Burghfield AWE is a nuclear bomb factory. It’s just seven miles down the road from Aldermaston, and both have been the focus of decades of campaigning and direct action; most recently in the form of the Action AWE campaign. From disruption to the building work caused by blockades of the gates, to a seven-mile long pink knitted peace scarf that got thousands involved in anti-nuclear activism, Action AWE have been making it clear that it is behind those gates and fences that Trident replacement is already taking place. Billions of pounds are being spent on new buildings and machinery, ready to produce the next generation of weapons of mass destruction, and it is distressing to know that whole communities are economically dependent on the production of weapons of mass destruction, like Barrow. However, we’re at one of those exciting points in our history, where we could choose to do things differently; do we need nuclear weapons? Of course not. But it is quite clear that we do need massive investment in the renewable energy sector. The Campaign Against the Arms Trade have recently produced a report, which demonstrates how a move towards offshore wind and marine energy could produce more jobs than the entire arms industry’. We need to start to be much more creative to respond to the challenges we’re facing in the world, and we need to empower our politicians to act, to change the status quo, to start moving our economy and future towards real, sustainable security.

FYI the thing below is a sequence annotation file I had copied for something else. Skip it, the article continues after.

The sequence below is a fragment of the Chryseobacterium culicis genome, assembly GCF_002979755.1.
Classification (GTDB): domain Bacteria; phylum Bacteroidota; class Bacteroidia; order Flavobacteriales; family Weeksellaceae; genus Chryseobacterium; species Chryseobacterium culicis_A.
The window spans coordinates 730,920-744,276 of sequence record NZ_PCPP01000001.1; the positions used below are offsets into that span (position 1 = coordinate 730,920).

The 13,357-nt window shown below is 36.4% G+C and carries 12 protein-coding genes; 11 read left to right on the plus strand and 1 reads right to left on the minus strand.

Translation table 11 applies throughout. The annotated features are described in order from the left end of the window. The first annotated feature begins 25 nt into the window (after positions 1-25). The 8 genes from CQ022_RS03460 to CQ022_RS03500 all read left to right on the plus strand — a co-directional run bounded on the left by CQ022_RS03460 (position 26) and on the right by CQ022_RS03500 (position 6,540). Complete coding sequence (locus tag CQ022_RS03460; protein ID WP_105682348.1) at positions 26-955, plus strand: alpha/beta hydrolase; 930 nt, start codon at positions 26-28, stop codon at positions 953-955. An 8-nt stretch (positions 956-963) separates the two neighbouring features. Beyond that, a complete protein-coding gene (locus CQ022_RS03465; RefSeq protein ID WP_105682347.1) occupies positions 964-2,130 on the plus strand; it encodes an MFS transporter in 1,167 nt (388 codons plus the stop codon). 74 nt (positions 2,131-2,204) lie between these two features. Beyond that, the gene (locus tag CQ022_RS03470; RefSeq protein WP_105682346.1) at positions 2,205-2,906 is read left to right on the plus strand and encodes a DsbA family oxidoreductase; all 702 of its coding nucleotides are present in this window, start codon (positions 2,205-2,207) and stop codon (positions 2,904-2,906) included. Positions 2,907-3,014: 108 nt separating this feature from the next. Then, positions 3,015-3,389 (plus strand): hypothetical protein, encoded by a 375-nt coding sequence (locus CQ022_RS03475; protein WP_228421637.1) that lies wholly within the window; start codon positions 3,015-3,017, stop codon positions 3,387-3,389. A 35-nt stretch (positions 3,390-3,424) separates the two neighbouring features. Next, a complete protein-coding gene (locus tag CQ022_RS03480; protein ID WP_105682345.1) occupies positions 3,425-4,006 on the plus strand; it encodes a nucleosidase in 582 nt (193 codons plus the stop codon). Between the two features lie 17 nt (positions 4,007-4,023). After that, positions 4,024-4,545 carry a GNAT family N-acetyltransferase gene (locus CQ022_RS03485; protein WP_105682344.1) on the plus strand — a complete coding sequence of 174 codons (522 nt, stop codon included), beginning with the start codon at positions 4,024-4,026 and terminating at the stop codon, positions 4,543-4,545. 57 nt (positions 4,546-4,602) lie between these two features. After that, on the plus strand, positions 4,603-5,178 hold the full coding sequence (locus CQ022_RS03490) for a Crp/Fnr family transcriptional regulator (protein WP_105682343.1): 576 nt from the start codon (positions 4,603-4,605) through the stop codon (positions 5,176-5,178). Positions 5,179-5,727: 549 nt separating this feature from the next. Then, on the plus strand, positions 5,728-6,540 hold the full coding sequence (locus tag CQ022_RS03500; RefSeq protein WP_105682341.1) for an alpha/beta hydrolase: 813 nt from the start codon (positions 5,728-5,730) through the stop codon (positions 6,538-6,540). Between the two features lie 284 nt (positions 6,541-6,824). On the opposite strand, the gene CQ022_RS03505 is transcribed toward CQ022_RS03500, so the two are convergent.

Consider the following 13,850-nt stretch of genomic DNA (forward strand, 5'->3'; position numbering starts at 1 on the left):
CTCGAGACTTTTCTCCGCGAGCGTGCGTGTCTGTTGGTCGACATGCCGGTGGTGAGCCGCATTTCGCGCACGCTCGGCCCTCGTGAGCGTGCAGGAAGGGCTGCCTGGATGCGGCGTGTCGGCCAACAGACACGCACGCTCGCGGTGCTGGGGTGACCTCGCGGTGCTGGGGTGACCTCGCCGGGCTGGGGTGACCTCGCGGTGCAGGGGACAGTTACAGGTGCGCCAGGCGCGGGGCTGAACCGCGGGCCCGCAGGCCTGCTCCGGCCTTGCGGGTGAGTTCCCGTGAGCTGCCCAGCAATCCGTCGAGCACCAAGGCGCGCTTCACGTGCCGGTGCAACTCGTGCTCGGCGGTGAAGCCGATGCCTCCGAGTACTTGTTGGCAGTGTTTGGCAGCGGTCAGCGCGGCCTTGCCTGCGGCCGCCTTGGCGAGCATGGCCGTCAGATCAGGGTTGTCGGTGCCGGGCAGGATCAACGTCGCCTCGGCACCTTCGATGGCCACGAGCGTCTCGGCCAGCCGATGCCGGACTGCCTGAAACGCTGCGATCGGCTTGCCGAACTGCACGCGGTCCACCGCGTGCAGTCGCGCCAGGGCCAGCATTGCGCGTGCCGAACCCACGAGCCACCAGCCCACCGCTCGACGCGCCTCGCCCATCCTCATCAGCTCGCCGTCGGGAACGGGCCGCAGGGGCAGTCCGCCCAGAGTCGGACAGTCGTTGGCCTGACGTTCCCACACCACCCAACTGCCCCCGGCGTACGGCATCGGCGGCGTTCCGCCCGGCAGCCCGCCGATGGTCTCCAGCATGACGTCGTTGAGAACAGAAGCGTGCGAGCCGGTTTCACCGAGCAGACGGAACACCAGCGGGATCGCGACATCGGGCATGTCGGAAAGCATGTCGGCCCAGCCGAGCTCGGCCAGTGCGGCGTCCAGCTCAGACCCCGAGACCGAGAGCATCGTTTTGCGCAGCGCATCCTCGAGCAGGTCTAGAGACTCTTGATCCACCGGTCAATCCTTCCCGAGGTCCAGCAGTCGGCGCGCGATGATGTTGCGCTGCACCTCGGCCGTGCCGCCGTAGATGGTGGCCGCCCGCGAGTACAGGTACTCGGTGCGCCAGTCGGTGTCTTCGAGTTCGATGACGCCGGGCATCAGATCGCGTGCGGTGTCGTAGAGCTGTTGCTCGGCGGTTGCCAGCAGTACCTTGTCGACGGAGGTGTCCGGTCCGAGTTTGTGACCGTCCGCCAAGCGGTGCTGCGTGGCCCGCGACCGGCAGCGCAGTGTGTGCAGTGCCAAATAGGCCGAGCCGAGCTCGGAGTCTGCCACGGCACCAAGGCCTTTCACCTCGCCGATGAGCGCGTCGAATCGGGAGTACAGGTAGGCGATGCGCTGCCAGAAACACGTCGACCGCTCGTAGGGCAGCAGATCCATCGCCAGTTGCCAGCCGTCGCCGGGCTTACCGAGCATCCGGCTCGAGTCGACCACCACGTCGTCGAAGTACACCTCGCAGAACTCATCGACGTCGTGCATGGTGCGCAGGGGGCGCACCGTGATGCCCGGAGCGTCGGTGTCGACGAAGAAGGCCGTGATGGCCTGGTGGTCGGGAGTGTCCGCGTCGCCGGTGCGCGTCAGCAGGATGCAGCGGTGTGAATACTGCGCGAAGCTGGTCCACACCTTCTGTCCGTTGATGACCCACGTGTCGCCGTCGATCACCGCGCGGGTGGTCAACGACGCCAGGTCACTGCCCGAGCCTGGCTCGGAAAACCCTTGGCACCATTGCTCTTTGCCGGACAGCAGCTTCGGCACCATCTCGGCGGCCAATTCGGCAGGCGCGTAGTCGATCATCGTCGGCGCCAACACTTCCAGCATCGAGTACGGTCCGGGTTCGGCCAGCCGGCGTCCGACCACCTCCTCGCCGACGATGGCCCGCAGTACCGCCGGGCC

In March 2015, just a few months before the general election, we’re going to make the message that Trident replacement will not be tolerated absolutely loud and clear, by taking action at the base every day for a month – and we want you to join us. Called ‘Act Speak Vote > Disarm!’ the month will start with ‘Burghfield Lockdown’, a mass public blockade of all the entrances to Burghfield AWE on Monday 2nd March. After that, groups across the country are volunteering to take on days, and already preparing for vigils, street theatre, and disruptive nonviolent action. After taking action, we’re encouraging everyone who participates to go back to their constituencies and make it clear to all of their candidates that they won’t get their vote if they support Trident replacement.